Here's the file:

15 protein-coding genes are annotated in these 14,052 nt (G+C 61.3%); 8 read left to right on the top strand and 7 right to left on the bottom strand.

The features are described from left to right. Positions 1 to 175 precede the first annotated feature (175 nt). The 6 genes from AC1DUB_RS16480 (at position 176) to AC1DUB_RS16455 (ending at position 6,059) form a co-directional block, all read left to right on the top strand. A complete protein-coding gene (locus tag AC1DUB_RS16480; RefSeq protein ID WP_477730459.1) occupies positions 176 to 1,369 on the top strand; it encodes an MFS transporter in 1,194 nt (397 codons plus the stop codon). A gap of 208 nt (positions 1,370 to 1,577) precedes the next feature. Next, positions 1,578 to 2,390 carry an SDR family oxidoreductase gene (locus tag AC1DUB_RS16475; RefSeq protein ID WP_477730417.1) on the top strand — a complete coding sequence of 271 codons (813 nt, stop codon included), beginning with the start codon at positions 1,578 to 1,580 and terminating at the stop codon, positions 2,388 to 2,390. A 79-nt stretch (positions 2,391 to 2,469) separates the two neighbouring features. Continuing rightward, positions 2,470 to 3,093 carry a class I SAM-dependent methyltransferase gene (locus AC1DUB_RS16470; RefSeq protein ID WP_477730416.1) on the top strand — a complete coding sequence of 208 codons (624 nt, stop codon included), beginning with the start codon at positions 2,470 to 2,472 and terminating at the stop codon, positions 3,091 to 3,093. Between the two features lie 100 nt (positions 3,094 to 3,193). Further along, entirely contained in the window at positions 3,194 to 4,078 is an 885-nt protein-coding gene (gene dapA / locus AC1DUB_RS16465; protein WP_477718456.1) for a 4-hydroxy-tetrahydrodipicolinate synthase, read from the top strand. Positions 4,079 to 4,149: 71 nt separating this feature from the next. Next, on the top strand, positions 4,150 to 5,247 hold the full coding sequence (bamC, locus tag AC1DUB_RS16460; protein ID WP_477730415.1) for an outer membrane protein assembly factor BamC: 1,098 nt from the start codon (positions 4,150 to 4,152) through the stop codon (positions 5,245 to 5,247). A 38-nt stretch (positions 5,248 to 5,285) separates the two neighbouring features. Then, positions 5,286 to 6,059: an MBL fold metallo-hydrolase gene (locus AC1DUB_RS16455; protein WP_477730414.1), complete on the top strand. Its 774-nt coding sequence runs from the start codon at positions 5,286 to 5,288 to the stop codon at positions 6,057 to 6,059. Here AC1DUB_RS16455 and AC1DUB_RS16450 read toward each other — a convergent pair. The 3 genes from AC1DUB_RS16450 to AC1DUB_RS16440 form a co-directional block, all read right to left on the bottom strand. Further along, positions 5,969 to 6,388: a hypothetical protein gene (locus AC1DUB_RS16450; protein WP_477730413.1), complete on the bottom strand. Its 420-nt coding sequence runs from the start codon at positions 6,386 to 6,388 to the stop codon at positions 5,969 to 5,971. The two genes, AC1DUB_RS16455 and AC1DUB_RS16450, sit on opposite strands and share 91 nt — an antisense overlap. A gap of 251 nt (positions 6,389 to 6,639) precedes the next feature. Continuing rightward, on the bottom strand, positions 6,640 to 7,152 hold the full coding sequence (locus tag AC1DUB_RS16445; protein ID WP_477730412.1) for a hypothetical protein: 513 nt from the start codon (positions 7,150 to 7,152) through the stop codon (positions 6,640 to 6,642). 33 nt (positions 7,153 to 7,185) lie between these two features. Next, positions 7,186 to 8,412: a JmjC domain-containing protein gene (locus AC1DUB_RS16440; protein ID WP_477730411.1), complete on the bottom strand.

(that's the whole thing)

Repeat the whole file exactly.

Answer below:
15 protein-coding genes are annotated in these 14,052 nt (G+C 61.3%); 8 read left to right on the top strand and 7 right to left on the bottom strand.

The features are described from left to right. Positions 1 to 175 precede the first annotated feature (175 nt). The 6 genes from AC1DUB_RS16480 (at position 176) to AC1DUB_RS16455 (ending at position 6,059) form a co-directional block, all read left to right on the top strand. A complete protein-coding gene (locus tag AC1DUB_RS16480; RefSeq protein ID WP_477730459.1) occupies positions 176 to 1,369 on the top strand; it encodes an MFS transporter in 1,194 nt (397 codons plus the stop codon). A gap of 208 nt (positions 1,370 to 1,577) precedes the next feature. Next, positions 1,578 to 2,390 carry an SDR family oxidoreductase gene (locus tag AC1DUB_RS16475; RefSeq protein ID WP_477730417.1) on the top strand — a complete coding sequence of 271 codons (813 nt, stop codon included), beginning with the start codon at positions 1,578 to 1,580 and terminating at the stop codon, positions 2,388 to 2,390. A 79-nt stretch (positions 2,391 to 2,469) separates the two neighbouring features. Continuing rightward, positions 2,470 to 3,093 carry a class I SAM-dependent methyltransferase gene (locus AC1DUB_RS16470; RefSeq protein ID WP_477730416.1) on the top strand — a complete coding sequence of 208 codons (624 nt, stop codon included), beginning with the start codon at positions 2,470 to 2,472 and terminating at the stop codon, positions 3,091 to 3,093. Between the two features lie 100 nt (positions 3,094 to 3,193). Further along, entirely contained in the window at positions 3,194 to 4,078 is an 885-nt protein-coding gene (gene dapA / locus AC1DUB_RS16465; protein WP_477718456.1) for a 4-hydroxy-tetrahydrodipicolinate synthase, read from the top strand. Positions 4,079 to 4,149: 71 nt separating this feature from the next. Next, on the top strand, positions 4,150 to 5,247 hold the full coding sequence (bamC, locus tag AC1DUB_RS16460; protein ID WP_477730415.1) for an outer membrane protein assembly factor BamC: 1,098 nt from the start codon (positions 4,150 to 4,152) through the stop codon (positions 5,245 to 5,247). A 38-nt stretch (positions 5,248 to 5,285) separates the two neighbouring features. Then, positions 5,286 to 6,059: an MBL fold metallo-hydrolase gene (locus AC1DUB_RS16455; protein WP_477730414.1), complete on the top strand. Its 774-nt coding sequence runs from the start codon at positions 5,286 to 5,288 to the stop codon at positions 6,057 to 6,059. Here AC1DUB_RS16455 and AC1DUB_RS16450 read toward each other — a convergent pair. The 3 genes from AC1DUB_RS16450 to AC1DUB_RS16440 form a co-directional block, all read right to left on the bottom strand. Further along, positions 5,969 to 6,388: a hypothetical protein gene (locus AC1DUB_RS16450; protein WP_477730413.1), complete on the bottom strand. Its 420-nt coding sequence runs from the start codon at positions 6,386 to 6,388 to the stop codon at positions 5,969 to 5,971. The two genes, AC1DUB_RS16455 and AC1DUB_RS16450, sit on opposite strands and share 91 nt — an antisense overlap. A gap of 251 nt (positions 6,389 to 6,639) precedes the next feature. Continuing rightward, on the bottom strand, positions 6,640 to 7,152 hold the full coding sequence (locus tag AC1DUB_RS16445; protein ID WP_477730412.1) for a hypothetical protein: 513 nt from the start codon (positions 7,150 to 7,152) through the stop codon (positions 6,640 to 6,642). 33 nt (positions 7,153 to 7,185) lie between these two features. Next, positions 7,186 to 8,412: a JmjC domain-containing protein gene (locus AC1DUB_RS16440; protein ID WP_477730411.1), complete on the bottom strand.